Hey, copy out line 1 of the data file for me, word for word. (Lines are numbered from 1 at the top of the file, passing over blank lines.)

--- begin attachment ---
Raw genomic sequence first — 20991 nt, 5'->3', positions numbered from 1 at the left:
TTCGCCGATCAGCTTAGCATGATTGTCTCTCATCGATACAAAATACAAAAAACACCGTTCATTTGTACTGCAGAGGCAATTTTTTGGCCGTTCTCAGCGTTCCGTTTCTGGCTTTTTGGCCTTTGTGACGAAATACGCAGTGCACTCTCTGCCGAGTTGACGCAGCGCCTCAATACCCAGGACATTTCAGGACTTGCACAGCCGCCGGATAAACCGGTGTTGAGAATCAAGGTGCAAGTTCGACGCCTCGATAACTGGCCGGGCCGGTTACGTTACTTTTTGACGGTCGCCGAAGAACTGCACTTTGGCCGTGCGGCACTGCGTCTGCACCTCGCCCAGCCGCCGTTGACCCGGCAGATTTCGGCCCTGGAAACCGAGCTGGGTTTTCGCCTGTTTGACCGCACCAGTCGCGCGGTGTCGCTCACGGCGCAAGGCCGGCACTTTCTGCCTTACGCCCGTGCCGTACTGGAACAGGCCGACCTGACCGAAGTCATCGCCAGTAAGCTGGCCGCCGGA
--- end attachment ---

Raw genomic sequence first — 20991 nt, 5'->3', positions numbered from 1 at the left: